Deletion / Updates

A deletion statement consists of: 1. The keywords DELETE FROM, 2. The name of a relation, say R, 3. The keyword WHERE, and 4. A condition. That is, the form of a deletion is DELETE FROM R WHERE ; The effect of executing this statement is that every tuple satisfying the condition (4) will be deleted from relation R.

Simple Table Declarations

The simplest form of declaration of a relation schema comprises the keywords CREATE TABLE followed by the name of the relation and a parenthesized list of the attribute names and their types.

Default Values / Indexes

When we create or change tuples, we sometimes do not have values for all components. For instance, we mentioned in "Simple Table Declarations" Example 2 that when we add a column to a relation schema, the existing tuples do not have a known value, and it was

Introduction to Selection of Indexes

Selection of indexes requires a trade-off by the database designer, and in fact, this choice is one of the principal factors that influence whether a database design is acceptable. Two important factors to examine are:

View Definitions

Relations that are defined with a CREATE TABLE statement in fact exist in the database. That is an SQL system stores tables in some physical organization. They are persistent, in the sense that they can be expected to exist indefinitely and not to change unless they are clearly told to

Modifying Views

In limited conditions it is possible to carry out an insertion, deletion, or update to a view. In the beginning, this idea makes no sense at all, since the view does not exist the way a base table (stored relation) does. What could it mean, say, to insert a new tuple into a view? Where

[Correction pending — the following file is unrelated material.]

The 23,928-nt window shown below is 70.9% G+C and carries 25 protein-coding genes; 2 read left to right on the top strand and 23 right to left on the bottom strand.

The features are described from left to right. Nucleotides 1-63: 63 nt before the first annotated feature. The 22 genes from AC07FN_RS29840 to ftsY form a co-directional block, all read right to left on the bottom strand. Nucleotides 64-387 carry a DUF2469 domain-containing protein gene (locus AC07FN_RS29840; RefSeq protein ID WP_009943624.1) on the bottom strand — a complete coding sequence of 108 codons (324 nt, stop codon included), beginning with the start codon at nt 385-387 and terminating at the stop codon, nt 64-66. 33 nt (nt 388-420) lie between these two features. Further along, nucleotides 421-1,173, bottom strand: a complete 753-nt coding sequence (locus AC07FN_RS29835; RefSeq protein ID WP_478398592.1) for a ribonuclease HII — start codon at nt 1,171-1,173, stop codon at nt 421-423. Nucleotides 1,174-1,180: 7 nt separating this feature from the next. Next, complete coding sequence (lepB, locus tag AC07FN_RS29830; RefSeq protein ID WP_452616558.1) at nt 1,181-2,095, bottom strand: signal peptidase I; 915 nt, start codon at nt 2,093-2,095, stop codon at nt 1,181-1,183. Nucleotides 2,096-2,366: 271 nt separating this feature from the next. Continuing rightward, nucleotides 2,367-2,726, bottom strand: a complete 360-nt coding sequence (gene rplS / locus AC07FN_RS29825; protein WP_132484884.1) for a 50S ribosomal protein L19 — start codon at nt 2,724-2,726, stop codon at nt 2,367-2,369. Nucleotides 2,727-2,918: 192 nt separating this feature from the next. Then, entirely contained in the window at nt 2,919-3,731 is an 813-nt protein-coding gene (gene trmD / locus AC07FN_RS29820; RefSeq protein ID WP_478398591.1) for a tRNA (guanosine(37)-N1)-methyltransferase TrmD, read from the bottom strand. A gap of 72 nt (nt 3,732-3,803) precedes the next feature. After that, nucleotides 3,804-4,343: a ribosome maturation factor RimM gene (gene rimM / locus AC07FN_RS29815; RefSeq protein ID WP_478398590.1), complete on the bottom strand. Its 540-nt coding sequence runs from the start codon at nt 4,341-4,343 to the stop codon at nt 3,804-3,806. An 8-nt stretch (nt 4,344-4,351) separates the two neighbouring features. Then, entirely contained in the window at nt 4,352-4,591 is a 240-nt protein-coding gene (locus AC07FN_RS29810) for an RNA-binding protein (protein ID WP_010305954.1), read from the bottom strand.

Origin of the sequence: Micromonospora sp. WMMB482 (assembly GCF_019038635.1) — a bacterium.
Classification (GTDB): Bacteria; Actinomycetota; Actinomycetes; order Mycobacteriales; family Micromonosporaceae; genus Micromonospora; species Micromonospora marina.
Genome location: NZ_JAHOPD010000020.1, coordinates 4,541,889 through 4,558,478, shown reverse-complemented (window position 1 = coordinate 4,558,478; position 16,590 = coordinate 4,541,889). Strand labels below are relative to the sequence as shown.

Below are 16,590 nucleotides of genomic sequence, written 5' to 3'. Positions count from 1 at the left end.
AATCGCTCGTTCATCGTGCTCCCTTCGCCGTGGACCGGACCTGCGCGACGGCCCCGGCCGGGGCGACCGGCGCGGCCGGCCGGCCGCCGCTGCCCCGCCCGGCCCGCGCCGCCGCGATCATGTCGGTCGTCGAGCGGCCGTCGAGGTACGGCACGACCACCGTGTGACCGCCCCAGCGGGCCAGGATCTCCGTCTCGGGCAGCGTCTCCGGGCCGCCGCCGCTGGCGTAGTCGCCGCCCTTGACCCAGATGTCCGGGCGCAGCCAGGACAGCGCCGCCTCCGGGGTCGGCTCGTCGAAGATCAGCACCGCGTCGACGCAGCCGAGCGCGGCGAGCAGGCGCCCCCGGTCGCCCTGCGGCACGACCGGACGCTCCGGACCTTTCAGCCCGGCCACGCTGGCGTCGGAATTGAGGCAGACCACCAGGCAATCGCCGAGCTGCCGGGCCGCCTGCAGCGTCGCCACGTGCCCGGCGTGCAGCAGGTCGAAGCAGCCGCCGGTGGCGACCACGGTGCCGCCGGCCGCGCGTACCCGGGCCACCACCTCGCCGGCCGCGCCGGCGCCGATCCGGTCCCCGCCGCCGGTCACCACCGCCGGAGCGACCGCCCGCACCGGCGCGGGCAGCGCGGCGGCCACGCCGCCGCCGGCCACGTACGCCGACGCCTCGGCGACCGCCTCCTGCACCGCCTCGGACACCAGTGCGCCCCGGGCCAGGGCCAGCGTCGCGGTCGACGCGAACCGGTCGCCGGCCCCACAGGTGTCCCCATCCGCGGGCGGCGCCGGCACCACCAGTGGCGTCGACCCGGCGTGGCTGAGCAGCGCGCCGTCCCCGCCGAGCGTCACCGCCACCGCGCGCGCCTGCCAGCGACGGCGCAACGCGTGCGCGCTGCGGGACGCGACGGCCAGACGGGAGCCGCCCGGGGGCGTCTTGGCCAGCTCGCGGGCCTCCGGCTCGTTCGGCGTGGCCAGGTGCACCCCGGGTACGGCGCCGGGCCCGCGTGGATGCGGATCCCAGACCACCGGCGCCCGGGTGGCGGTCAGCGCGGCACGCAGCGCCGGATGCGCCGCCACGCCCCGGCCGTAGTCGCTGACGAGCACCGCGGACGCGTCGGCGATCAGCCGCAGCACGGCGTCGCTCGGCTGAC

Constraints and Triggers

In this section we shall study those aspects of SQL that let us create "active" elements. An active element is an expression or statement that we write once, store in the database, and expect the element to execute at appropriate times. The time of action might be when a certain

Keys Declared With UNIQUE

One more way to declare a key is to use the keyword UNIQUE. This word can appear exactly where PRIMARY KEY can appear: either following an attribute and its type or as a separate item within a CREATE TABLE statement. The meaning of a UNIQUE declaration is nearly the

Tuple-Based CHECK Constraints

To declare a constraint on the tuples of a single table R, when we define that table with a CREATE TABLE statement we may add to the list of attributes and key or foreign-key declarations the keyword CHECK followed by a parenthesized condition. This condition can be anything that

Schema-Level Constraints and Triggers

The most powerful forms of active elements in SQL are not associated with specific tuples or components of tuples. These elements, called "triggers" and "assertions," are part of the database schema, on a par with the relations and views themselves.

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